Editor's Letter October 2009

Progress Means Embracing Optimism

Steven Biller 0 Comments

As we put to bed the Palm Springs Life Annual Progress Issue, I would appear to have my head in what our publisher, Milt Jones, refers to as “a very dark place” if I neglected to acknowledge the survival tactics of so many business and households in the desert.

Our company — which also publishes in Newport Beach; Pebble Beach; Monterey Bay; New Mexico; Houston and El Paso, Texas; and Vancouver, B.C., Canada — has painstakingly reduced the size of our staff and our paychecks. Some would dwell on this. I would rather point out that our firm is working leaner, meaner, and much smarter.

We have a revitalized emphasis — an industrywide mandate — on innovation across all media: www.palmspringslife.com, e-newsletters, social networking on sites such as Facebook, and Palm Springs Life events. These efforts continually capture a world of new readers, friends, and fans who will experience the desert as a resident or a visitor. Our impact has never been greater.

Meanwhile, the high-demographic readership of the magazine remains intact and, fortunately, continues to purchase fine goods and services.

This should excite even those who see only gloom and doom. (And, for the record, my head is in a very bright place.) Yes, we have a tough year ahead, a period of hard decisions and calculated risks — such as the $37 million renovations at Wyndham Palm Springs and Hyatt Regency Suites Palm Springs. The properties are positioning themselves to compete for convention accommodations and other group business, touting downtown, attractions, and airport proximity.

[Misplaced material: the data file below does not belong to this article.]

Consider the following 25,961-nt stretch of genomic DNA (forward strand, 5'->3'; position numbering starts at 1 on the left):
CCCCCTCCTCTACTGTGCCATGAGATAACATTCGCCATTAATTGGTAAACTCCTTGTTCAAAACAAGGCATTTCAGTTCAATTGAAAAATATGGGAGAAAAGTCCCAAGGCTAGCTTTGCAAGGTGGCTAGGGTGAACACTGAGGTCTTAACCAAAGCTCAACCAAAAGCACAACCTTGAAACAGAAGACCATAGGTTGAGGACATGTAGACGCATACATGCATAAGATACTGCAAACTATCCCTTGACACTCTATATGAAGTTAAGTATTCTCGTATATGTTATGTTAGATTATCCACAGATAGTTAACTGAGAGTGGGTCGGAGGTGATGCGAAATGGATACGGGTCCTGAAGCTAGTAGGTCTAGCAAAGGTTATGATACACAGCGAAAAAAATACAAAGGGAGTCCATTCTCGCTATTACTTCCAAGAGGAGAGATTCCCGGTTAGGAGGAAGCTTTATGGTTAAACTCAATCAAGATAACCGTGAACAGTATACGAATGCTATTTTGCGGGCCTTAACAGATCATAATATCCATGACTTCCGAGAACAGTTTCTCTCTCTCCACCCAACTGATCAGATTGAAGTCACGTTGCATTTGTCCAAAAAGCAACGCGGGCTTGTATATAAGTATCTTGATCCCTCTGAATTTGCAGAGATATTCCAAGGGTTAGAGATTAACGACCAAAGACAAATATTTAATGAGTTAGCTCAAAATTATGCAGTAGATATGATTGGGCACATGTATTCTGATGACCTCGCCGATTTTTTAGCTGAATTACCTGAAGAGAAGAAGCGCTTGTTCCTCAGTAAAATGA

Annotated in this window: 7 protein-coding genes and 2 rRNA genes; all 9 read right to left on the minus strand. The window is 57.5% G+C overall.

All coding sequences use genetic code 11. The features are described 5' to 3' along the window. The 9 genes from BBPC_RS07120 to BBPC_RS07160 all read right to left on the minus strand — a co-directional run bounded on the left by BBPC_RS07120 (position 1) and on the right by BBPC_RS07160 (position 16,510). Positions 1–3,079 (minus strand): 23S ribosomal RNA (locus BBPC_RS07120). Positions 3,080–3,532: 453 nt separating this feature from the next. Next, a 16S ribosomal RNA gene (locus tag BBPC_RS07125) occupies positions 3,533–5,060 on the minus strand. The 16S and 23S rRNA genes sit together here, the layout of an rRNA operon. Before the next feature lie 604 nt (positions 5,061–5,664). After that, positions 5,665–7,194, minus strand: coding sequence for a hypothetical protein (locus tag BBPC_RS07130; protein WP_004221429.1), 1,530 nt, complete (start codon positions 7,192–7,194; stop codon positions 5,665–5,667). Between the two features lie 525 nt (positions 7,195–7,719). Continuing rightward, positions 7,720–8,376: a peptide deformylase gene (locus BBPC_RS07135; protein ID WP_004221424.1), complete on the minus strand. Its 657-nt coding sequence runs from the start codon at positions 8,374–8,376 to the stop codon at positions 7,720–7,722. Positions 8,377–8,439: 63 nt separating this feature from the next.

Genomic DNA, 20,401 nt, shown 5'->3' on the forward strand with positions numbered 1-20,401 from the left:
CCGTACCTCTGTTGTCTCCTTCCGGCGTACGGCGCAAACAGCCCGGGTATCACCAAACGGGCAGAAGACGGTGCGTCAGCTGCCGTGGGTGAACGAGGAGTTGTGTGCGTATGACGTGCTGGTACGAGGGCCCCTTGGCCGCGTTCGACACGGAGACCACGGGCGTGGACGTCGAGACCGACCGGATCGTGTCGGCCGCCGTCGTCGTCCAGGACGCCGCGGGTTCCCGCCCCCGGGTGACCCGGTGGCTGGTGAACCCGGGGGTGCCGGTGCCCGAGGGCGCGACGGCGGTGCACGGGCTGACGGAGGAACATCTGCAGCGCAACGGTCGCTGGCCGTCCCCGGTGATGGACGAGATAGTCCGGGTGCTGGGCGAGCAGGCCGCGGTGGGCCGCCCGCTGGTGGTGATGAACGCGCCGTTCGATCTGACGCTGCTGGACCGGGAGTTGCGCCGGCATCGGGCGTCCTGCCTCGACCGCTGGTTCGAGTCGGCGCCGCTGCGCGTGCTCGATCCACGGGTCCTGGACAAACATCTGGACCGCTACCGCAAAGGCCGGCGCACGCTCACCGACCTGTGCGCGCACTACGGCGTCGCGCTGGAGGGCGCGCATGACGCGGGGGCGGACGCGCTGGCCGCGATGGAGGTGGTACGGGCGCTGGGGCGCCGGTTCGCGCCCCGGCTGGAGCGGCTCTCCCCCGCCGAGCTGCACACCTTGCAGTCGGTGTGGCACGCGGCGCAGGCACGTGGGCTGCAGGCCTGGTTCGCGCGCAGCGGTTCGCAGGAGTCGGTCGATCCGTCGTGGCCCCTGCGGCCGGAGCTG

We see many signs of optimism and progress, such as plans to break ground this year on The Shoppes of Rancho Mirage; developer Jerry Fogelson’s initiative to open the luxurious Indian Wells Crossing shopping and entertainment destination off Miles Avenue by 2011; and, farther east, the makeover of Indio Fashion Mall, which will become the lifestyle-oriented Fiesta Mall, with wi-fi and Cinema West, a stadium-seating movie theater with at least 14 screens.

In this issue, Shellie Karabell writes about “Where We Stand” (page 1F) in the Coachella Valley, Sarah Reiss explores local businesses opening doors and opportunities in “In With the New” (page 28), and Ellen Paris reintroduces Harvey Katofsky of HK Lane in “Carpe Diem” (page 22).

For many of us, this is a time to ask what truly matters in life. What do we want to be or do in the next phase of our lives? Let us embrace, not fear it. That is progress.

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